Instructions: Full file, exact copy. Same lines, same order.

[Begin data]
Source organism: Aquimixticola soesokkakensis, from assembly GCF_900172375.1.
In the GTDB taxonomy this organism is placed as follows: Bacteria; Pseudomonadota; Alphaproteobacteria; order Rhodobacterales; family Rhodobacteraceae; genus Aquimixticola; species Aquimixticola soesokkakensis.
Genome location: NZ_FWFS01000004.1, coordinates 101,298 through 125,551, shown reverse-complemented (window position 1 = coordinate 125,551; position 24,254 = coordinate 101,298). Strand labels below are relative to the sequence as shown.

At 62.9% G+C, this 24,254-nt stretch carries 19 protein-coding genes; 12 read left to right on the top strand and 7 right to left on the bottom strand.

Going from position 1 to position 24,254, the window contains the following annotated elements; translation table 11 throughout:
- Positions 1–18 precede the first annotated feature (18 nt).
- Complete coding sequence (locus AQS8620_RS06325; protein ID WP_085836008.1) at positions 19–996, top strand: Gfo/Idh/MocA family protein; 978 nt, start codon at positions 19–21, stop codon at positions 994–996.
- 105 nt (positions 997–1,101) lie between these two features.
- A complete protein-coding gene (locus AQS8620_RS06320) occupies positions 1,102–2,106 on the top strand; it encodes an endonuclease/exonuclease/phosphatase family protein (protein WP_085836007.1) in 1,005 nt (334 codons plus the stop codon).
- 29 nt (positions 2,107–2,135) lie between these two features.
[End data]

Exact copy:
Source organism: Aquimixticola soesokkakensis, from assembly GCF_900172375.1.
In the GTDB taxonomy this organism is placed as follows: Bacteria; Pseudomonadota; Alphaproteobacteria; order Rhodobacterales; family Rhodobacteraceae; genus Aquimixticola; species Aquimixticola soesokkakensis.
Genome location: NZ_FWFS01000004.1, coordinates 101,298 through 125,551, shown reverse-complemented (window position 1 = coordinate 125,551; position 24,254 = coordinate 101,298). Strand labels below are relative to the sequence as shown.

At 62.9% G+C, this 24,254-nt stretch carries 19 protein-coding genes; 12 read left to right on the top strand and 7 right to left on the bottom strand.

Going from position 1 to position 24,254, the window contains the following annotated elements; translation table 11 throughout:
- Positions 1–18 precede the first annotated feature (18 nt).
- Complete coding sequence (locus AQS8620_RS06325; protein ID WP_085836008.1) at positions 19–996, top strand: Gfo/Idh/MocA family protein; 978 nt, start codon at positions 19–21, stop codon at positions 994–996.
- 105 nt (positions 997–1,101) lie between these two features.
- A complete protein-coding gene (locus AQS8620_RS06320) occupies positions 1,102–2,106 on the top strand; it encodes an endonuclease/exonuclease/phosphatase family protein (protein WP_085836007.1) in 1,005 nt (334 codons plus the stop codon).
- 29 nt (positions 2,107–2,135) lie between these two features.